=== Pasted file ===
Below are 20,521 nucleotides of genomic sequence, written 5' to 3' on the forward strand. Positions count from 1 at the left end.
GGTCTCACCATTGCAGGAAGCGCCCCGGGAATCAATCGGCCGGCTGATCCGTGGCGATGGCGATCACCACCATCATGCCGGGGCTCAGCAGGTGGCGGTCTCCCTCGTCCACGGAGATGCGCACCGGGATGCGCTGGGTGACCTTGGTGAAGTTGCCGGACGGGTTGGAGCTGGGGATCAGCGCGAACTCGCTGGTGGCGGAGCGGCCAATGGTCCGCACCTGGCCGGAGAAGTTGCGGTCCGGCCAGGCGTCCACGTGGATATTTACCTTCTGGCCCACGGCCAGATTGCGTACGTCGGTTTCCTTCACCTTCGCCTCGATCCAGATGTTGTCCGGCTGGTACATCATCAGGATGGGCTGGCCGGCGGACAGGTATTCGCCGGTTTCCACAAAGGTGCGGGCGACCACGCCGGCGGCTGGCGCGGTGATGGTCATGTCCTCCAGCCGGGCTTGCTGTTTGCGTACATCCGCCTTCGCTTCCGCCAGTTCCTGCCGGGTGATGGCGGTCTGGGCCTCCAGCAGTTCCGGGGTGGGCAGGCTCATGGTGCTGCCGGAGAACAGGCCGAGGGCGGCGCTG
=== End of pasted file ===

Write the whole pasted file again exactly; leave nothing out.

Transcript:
Below are 20,521 nucleotides of genomic sequence, written 5' to 3' on the forward strand. Positions count from 1 at the left end.
GGTCTCACCATTGCAGGAAGCGCCCCGGGAATCAATCGGCCGGCTGATCCGTGGCGATGGCGATCACCACCATCATGCCGGGGCTCAGCAGGTGGCGGTCTCCCTCGTCCACGGAGATGCGCACCGGGATGCGCTGGGTGACCTTGGTGAAGTTGCCGGACGGGTTGGAGCTGGGGATCAGCGCGAACTCGCTGGTGGCGGAGCGGCCAATGGTCCGCACCTGGCCGGAGAAGTTGCGGTCCGGCCAGGCGTCCACGTGGATATTTACCTTCTGGCCCACGGCCAGATTGCGTACGTCGGTTTCCTTCACCTTCGCCTCGATCCAGATGTTGTCCGGCTGGTACATCATCAGGATGGGCTGGCCGGCGGACAGGTATTCGCCGGTTTCCACAAAGGTGCGGGCGACCACGCCGGCGGCTGGCGCGGTGATGGTCATGTCCTCCAGCCGGGCTTGCTGTTTGCGTACATCCGCCTTCGCTTCCGCCAGTTCCTGCCGGGTGATGGCGGTCTGGGCCTCCAGCAGTTCCGGGGTGGGCAGGCTCATGGTGCTGCCGGAGAACAGGCCGAGGGCGGCGCTG